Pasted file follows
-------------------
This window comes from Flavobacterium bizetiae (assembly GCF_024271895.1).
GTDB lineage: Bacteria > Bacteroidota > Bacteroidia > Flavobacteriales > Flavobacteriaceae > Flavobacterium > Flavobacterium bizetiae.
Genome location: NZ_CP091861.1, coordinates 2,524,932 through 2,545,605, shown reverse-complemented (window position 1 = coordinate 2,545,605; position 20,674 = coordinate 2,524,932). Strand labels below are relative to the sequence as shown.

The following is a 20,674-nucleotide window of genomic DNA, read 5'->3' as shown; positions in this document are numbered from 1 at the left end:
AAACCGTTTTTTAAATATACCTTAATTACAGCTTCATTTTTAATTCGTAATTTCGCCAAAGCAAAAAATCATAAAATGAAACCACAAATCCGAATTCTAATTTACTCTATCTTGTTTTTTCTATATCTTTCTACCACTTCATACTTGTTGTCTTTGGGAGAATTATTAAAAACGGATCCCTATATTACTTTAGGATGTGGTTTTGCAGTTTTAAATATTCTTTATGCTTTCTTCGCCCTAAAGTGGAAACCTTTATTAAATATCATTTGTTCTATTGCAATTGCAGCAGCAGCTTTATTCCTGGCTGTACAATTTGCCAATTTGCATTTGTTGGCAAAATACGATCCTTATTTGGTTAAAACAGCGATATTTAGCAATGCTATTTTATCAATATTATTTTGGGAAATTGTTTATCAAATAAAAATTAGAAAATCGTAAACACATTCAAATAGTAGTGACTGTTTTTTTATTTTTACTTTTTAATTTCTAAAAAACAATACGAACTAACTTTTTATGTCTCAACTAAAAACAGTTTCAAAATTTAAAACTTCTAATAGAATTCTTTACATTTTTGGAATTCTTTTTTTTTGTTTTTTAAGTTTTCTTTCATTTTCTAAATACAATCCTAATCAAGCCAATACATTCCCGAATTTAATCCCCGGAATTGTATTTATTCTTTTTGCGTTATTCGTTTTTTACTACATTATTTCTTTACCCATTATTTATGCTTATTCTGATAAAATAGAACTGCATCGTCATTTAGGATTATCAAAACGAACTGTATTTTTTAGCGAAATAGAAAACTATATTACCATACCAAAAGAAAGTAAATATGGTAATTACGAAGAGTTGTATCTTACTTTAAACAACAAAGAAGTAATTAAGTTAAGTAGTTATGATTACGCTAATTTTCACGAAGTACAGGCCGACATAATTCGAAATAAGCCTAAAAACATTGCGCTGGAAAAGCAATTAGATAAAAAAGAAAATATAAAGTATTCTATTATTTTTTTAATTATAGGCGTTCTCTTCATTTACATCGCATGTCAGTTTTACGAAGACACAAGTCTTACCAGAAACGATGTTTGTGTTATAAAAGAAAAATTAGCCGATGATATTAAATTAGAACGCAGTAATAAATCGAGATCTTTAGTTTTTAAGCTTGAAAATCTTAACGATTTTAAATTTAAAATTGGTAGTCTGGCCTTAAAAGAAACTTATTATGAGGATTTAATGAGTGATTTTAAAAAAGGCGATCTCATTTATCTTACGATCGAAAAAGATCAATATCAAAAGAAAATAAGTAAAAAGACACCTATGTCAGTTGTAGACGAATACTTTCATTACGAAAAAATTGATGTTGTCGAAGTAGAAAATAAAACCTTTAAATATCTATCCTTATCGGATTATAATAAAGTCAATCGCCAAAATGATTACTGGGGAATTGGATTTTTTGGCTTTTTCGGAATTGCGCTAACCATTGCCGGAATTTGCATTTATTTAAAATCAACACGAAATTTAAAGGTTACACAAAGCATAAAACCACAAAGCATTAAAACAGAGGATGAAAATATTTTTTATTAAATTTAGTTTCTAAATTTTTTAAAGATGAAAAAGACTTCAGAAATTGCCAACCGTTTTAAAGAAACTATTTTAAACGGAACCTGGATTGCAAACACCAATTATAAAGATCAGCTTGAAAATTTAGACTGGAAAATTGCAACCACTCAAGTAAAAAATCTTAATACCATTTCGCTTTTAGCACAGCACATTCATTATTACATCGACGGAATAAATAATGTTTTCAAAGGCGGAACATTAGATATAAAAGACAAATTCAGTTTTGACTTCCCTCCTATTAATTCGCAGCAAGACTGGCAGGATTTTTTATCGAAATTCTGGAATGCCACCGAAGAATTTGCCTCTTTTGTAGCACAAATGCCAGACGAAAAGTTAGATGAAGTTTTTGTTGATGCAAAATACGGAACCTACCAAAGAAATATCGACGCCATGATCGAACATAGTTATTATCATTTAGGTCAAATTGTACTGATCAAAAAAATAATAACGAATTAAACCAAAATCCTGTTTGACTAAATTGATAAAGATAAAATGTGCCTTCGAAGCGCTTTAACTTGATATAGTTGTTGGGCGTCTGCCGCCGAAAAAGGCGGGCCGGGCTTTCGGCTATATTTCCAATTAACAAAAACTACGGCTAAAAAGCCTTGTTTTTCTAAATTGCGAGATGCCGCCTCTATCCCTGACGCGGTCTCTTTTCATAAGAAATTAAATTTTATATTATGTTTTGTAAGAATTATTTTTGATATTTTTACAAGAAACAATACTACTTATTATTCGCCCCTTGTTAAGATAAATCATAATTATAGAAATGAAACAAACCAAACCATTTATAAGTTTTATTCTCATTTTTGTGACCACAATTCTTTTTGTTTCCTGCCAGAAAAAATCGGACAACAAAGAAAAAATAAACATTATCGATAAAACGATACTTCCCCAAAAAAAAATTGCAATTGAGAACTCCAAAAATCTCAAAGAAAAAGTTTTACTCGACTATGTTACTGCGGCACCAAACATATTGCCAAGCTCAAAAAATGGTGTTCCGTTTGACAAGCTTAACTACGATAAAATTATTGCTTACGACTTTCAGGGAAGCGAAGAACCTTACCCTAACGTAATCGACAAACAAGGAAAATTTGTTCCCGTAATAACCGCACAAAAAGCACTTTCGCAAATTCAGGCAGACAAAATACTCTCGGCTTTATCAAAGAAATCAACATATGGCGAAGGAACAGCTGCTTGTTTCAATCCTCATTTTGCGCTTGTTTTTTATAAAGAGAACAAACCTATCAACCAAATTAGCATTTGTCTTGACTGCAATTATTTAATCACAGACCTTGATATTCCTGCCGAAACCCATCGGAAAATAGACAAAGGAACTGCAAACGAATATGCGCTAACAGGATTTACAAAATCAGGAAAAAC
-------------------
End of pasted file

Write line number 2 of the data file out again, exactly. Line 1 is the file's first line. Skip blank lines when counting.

GTDB lineage: Bacteria > Bacteroidota > Bacteroidia > Flavobacteriales > Flavobacteriaceae > Flavobacterium > Flavobacterium bizetiae.